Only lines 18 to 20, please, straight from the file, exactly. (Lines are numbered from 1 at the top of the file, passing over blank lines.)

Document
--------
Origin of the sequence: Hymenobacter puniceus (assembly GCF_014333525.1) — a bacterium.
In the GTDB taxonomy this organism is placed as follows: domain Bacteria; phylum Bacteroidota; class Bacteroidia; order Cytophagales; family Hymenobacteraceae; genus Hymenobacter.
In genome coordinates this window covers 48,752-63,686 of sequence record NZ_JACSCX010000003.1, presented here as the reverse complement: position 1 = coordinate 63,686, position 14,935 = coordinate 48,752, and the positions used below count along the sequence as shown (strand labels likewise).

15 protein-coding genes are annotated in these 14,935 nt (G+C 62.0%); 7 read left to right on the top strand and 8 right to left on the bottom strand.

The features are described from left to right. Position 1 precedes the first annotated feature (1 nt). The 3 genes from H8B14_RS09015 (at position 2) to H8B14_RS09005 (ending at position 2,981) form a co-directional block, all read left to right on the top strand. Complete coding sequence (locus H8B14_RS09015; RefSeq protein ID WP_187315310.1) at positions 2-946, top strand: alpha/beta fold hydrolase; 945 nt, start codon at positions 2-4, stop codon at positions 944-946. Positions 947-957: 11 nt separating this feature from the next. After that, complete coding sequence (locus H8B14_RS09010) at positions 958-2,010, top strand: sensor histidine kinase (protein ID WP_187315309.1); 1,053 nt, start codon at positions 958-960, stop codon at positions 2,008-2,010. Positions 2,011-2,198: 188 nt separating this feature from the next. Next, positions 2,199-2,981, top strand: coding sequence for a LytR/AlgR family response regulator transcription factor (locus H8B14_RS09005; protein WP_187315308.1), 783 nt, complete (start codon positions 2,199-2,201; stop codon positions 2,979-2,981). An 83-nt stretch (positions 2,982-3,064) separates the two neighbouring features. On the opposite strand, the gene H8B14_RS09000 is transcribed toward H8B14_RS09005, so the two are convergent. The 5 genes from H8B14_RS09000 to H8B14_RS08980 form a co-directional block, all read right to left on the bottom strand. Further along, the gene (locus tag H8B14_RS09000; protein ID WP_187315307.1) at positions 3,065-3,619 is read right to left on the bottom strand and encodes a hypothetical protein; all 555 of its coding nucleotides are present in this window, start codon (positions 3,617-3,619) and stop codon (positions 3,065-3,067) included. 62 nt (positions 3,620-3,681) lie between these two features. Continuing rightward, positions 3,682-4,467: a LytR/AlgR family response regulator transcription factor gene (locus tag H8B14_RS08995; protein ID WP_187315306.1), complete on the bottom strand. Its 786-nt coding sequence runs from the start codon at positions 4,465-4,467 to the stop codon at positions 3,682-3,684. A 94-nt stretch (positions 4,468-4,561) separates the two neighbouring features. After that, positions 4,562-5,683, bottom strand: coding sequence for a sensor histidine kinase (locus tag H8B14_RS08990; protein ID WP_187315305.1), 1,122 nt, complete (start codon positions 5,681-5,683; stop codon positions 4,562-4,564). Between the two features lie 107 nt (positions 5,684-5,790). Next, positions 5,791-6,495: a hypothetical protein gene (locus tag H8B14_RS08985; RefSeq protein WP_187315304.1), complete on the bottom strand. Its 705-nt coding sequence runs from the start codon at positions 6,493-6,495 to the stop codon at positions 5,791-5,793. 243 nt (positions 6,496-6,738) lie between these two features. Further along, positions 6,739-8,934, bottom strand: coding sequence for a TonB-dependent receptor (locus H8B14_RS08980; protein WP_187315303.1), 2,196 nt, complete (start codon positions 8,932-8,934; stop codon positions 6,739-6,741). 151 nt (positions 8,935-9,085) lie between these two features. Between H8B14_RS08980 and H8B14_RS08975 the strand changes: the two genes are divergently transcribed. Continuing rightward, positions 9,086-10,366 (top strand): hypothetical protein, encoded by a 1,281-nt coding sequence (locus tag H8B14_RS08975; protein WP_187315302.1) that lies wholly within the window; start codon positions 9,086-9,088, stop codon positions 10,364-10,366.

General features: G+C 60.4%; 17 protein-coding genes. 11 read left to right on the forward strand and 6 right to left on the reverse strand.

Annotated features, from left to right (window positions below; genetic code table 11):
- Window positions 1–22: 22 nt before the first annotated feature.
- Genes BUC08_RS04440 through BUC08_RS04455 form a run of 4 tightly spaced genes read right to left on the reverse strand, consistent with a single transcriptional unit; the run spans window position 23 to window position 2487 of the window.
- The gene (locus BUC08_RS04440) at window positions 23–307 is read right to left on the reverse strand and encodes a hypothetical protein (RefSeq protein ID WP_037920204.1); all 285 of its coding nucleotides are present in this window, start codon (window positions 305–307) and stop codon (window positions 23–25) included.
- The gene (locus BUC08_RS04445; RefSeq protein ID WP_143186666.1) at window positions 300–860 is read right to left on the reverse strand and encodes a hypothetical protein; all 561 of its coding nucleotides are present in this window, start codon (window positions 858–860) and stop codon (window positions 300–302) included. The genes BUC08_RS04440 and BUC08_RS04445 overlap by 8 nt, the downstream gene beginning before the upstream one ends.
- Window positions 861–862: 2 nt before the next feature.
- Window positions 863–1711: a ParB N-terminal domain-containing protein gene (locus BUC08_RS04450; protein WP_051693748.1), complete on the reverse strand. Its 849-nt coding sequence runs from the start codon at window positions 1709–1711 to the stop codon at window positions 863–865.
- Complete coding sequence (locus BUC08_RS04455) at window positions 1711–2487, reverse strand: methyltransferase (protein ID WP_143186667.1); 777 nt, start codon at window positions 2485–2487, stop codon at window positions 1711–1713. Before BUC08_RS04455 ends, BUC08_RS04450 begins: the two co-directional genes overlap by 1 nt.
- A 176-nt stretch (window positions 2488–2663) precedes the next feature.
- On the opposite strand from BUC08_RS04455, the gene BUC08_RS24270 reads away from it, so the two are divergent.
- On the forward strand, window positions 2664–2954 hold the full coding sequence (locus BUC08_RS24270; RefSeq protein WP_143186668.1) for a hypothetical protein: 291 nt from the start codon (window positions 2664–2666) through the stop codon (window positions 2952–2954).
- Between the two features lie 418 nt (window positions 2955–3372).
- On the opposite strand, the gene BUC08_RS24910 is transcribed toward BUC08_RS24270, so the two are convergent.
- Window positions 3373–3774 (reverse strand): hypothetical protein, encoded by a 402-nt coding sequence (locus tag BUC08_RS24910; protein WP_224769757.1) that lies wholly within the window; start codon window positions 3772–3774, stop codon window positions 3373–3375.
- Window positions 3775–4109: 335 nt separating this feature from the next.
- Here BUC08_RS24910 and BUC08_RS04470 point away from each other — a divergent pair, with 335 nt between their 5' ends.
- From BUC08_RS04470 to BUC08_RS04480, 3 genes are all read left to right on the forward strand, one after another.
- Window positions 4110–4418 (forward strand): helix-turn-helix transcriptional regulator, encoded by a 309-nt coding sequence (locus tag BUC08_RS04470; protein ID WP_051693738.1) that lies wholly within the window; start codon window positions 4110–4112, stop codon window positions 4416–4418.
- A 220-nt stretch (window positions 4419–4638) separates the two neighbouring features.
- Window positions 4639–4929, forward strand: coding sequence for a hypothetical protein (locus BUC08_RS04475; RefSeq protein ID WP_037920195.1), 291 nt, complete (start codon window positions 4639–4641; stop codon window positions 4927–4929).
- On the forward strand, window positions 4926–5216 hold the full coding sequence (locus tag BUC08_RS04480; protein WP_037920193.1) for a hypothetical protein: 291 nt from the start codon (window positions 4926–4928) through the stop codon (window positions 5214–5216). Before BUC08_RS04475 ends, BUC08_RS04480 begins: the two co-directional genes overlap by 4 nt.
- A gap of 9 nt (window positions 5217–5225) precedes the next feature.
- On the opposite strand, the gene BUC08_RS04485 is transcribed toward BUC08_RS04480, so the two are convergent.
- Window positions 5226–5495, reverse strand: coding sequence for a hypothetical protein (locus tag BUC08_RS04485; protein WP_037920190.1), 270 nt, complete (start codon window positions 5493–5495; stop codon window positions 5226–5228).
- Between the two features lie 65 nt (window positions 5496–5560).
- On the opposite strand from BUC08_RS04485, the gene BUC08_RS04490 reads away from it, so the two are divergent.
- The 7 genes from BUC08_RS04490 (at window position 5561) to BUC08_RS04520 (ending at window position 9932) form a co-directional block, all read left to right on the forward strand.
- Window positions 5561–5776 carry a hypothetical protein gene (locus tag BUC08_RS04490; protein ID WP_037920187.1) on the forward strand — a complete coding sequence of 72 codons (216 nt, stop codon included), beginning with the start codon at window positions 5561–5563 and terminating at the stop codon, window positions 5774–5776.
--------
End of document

- Between the two features lie 418 nt (window positions 2955–3372).
- On the opposite strand, the gene BUC08_RS24910 is transcribed toward BUC08_RS24270, so the two are convergent.
- Window positions 3373–3774 (reverse strand): hypothetical protein, encoded by a 402-nt coding sequence (locus tag BUC08_RS24910; protein WP_224769757.1) that lies wholly within the window; start codon window positions 3772–3774, stop codon window positions 3373–3375.